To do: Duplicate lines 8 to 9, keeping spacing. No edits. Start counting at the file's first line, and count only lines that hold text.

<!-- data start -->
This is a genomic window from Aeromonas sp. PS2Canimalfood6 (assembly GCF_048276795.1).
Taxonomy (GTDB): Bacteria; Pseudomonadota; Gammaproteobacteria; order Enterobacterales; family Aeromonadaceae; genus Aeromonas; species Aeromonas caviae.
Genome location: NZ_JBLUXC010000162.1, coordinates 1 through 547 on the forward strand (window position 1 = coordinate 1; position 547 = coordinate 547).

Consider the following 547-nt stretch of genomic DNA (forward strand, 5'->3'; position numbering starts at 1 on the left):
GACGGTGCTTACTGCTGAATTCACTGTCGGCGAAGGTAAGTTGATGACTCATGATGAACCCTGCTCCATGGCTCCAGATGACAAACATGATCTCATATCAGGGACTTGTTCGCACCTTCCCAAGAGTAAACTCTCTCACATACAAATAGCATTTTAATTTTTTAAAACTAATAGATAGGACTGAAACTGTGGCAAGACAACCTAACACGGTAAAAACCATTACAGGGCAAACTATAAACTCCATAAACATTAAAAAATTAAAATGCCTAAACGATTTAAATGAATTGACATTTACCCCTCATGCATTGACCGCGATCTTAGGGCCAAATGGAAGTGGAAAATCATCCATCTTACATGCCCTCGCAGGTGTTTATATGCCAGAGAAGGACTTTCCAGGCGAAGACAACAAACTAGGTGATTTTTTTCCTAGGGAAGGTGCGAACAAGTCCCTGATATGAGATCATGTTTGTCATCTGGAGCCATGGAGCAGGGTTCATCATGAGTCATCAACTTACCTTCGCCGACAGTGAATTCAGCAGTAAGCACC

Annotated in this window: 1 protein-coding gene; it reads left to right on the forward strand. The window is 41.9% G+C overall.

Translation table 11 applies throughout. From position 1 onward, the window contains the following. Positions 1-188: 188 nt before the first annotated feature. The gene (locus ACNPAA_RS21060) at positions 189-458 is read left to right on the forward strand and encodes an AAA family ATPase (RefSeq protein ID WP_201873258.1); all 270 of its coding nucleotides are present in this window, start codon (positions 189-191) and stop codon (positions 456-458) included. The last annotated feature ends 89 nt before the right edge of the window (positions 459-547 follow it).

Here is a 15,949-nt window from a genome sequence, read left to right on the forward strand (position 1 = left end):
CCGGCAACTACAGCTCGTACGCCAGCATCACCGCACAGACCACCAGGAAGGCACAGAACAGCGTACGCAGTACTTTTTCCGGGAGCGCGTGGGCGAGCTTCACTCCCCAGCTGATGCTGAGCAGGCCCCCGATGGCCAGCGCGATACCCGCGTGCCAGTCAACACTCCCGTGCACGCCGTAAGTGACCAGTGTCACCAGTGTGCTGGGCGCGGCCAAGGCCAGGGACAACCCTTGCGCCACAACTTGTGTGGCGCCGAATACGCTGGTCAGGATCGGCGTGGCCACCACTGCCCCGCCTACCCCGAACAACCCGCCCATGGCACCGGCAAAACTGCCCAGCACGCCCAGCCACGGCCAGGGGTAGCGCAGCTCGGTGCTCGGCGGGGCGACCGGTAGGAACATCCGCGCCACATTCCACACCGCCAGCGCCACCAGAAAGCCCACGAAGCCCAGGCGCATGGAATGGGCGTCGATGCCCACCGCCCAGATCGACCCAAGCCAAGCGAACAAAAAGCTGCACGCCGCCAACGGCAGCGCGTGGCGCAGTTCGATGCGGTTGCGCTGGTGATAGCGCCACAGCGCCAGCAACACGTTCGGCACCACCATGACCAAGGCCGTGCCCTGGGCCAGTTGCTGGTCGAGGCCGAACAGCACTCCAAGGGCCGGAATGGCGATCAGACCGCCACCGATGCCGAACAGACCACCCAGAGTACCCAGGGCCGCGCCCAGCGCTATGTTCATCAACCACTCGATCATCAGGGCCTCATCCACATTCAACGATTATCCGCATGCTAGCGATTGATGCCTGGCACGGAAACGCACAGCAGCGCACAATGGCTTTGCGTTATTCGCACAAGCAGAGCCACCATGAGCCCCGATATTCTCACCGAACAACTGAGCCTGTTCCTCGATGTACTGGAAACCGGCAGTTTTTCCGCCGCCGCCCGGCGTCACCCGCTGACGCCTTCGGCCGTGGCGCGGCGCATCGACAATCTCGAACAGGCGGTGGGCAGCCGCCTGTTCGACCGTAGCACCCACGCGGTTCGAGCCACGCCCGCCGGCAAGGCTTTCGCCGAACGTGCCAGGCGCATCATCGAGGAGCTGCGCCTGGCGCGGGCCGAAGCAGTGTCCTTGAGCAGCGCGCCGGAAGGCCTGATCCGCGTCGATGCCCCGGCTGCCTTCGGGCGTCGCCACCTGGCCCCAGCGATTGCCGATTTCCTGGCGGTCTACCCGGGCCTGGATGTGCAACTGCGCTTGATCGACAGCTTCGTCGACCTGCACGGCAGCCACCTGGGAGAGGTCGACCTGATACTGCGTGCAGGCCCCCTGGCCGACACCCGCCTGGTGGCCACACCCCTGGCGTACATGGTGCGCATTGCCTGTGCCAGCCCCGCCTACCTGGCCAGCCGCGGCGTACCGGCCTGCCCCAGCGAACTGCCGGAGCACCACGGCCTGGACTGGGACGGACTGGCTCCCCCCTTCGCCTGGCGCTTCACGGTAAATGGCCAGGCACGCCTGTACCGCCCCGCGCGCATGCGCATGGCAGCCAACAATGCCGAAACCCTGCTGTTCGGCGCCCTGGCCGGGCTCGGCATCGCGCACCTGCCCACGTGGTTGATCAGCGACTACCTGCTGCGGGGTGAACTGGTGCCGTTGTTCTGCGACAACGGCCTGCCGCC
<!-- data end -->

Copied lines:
Here is a 15,949-nt window from a genome sequence, read left to right on the forward strand (position 1 = left end):
CCGGCAACTACAGCTCGTACGCCAGCATCACCGCACAGACCACCAGGAAGGCACAGAACAGCGTACGCAGTACTTTTTCCGGGAGCGCGTGGGCGAGCTTCACTCCCCAGCTGATGCTGAGCAGGCCCCCGATGGCCAGCGCGATACCCGCGTGCCAGTCAACACTCCCGTGCACGCCGTAAGTGACCAGTGTCACCAGTGTGCTGGGCGCGGCCAAGGCCAGGGACAACCCTTGCGCCACAACTTGTGTGGCGCCGAATACGCTGGTCAGGATCGGCGTGGCCACCACTGCCCCGCCTACCCCGAACAACCCGCCCATGGCACCGGCAAAACTGCCCAGCACGCCCAGCCACGGCCAGGGGTAGCGCAGCTCGGTGCTCGGCGGGGCGACCGGTAGGAACATCCGCGCCACATTCCACACCGCCAGCGCCACCAGAAAGCCCACGAAGCCCAGGCGCATGGAATGGGCGTCGATGCCCACCGCCCAGATCGACCCAAGCCAAGCGAACAAAAAGCTGCACGCCGCCAACGGCAGCGCGTGGCGCAGTTCGATGCGGTTGCGCTGGTGATAGCGCCACAGCGCCAGCAACACGTTCGGCACCACCATGACCAAGGCCGTGCCCTGGGCCAGTTGCTGGTCGAGGCCGAACAGCACTCCAAGGGCCGGAATGGCGATCAGACCGCCACCGATGCCGAACAGACCACCCAGAGTACCCAGGGCCGCGCCCAGCGCTATGTTCATCAACCACTCGATCATCAGGGCCTCATCCACATTCAACGATTATCCGCATGCTAGCGATTGATGCCTGGCACGGAAACGCACAGCAGCGCACAATGGCTTTGCGTTATTCGCACAAGCAGAGCCACCATGAGCCCCGATATTCTCACCGAACAACTGAGCCTGTTCCTCGATGTACTGGAAACCGGCAGTTTTTCCGCCGCCGCCCGGCGTCACCCGCTGACGCCTTCGGCCGTGGCGCGGCGCATCGACAATCTCGAACAGGCGGTGGGCAGCCGCCTGTTCGACCGTAGCACCCACGCGGTTCGAGCCACGCCCGCCGGCAAGGCTTTCGCCGAACGTGCCAGGCGCATCATCGAGGAGCTGCGCCTGGCGCGGGCCGAAGCAGTGTCCTTGAGCAGCGCGCCGGAAGGCCTGATCCGCGTCGATGCCCCGGCTGCCTTCGGGCGTCGCCACCTGGCCCCAGCGATTGCCGATTTCCTGGCGGTCTACCCGGGCCTGGATGTGCAACTGCGCTTGATCGACAGCTTCGTCGACCTGCACGGCAGCCACCTGGGAGAGGTCGACCTGATACTGCGTGCAGGCCCCCTGGCCGACACCCGCCTGGTGGCCACACCCCTGGCGTACATGGTGCGCATTGCCTGTGCCAGCCCCGCCTACCTGGCCAGCCGCGGCGTACCGGCCTGCCCCAGCGAACTGCCGGAGCACCACGGCCTGGACTGGGACGGACTGGCTCCCCCCTTCGCCTGGCGCTTCACGGTAAATGGCCAGGCACGCCTGTACCGCCCCGCGCGCATGCGCATGGCAGCCAACAATGCCGAAACCCTGCTGTTCGGCGCCCTGGCCGGGCTCGGCATCGCGCACCTGCCCACGTGGTTGATCAGCGACTACCTGCTGCGGGGTGAACTGGTGCCGTTGTTCTGCGACAACGGCCTGCCGCC